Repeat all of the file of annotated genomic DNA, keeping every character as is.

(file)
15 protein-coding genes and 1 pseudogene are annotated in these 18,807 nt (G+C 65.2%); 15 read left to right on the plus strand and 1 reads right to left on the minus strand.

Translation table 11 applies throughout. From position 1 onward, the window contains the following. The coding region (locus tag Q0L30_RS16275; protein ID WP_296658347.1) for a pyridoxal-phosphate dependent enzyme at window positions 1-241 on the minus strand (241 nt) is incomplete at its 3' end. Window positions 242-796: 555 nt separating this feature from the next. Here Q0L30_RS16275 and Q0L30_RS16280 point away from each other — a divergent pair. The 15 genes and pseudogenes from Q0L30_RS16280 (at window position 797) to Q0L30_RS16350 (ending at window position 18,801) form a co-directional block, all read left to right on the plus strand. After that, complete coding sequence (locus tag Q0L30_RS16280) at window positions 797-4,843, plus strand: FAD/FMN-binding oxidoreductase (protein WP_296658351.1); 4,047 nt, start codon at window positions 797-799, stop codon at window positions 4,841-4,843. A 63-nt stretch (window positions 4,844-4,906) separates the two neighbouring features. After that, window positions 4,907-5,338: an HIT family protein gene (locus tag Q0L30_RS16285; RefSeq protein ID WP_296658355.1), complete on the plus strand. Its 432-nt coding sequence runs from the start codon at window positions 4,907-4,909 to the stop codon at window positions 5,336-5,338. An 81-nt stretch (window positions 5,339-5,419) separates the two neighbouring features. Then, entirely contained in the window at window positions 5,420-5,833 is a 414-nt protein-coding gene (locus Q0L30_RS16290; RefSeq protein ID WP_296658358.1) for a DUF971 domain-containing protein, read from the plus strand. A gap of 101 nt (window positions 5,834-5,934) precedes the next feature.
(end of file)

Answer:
15 protein-coding genes and 1 pseudogene are annotated in these 18,807 nt (G+C 65.2%); 15 read left to right on the plus strand and 1 reads right to left on the minus strand.

Translation table 11 applies throughout. From position 1 onward, the window contains the following. The coding region (locus tag Q0L30_RS16275; protein ID WP_296658347.1) for a pyridoxal-phosphate dependent enzyme at window positions 1-241 on the minus strand (241 nt) is incomplete at its 3' end. Window positions 242-796: 555 nt separating this feature from the next. Here Q0L30_RS16275 and Q0L30_RS16280 point away from each other — a divergent pair. The 15 genes and pseudogenes from Q0L30_RS16280 (at window position 797) to Q0L30_RS16350 (ending at window position 18,801) form a co-directional block, all read left to right on the plus strand. After that, complete coding sequence (locus tag Q0L30_RS16280) at window positions 797-4,843, plus strand: FAD/FMN-binding oxidoreductase (protein WP_296658351.1); 4,047 nt, start codon at window positions 797-799, stop codon at window positions 4,841-4,843. A 63-nt stretch (window positions 4,844-4,906) separates the two neighbouring features. After that, window positions 4,907-5,338: an HIT family protein gene (locus tag Q0L30_RS16285; RefSeq protein ID WP_296658355.1), complete on the plus strand. Its 432-nt coding sequence runs from the start codon at window positions 4,907-4,909 to the stop codon at window positions 5,336-5,338. An 81-nt stretch (window positions 5,339-5,419) separates the two neighbouring features. Then, entirely contained in the window at window positions 5,420-5,833 is a 414-nt protein-coding gene (locus Q0L30_RS16290; RefSeq protein ID WP_296658358.1) for a DUF971 domain-containing protein, read from the plus strand. A gap of 101 nt (window positions 5,834-5,934) precedes the next feature.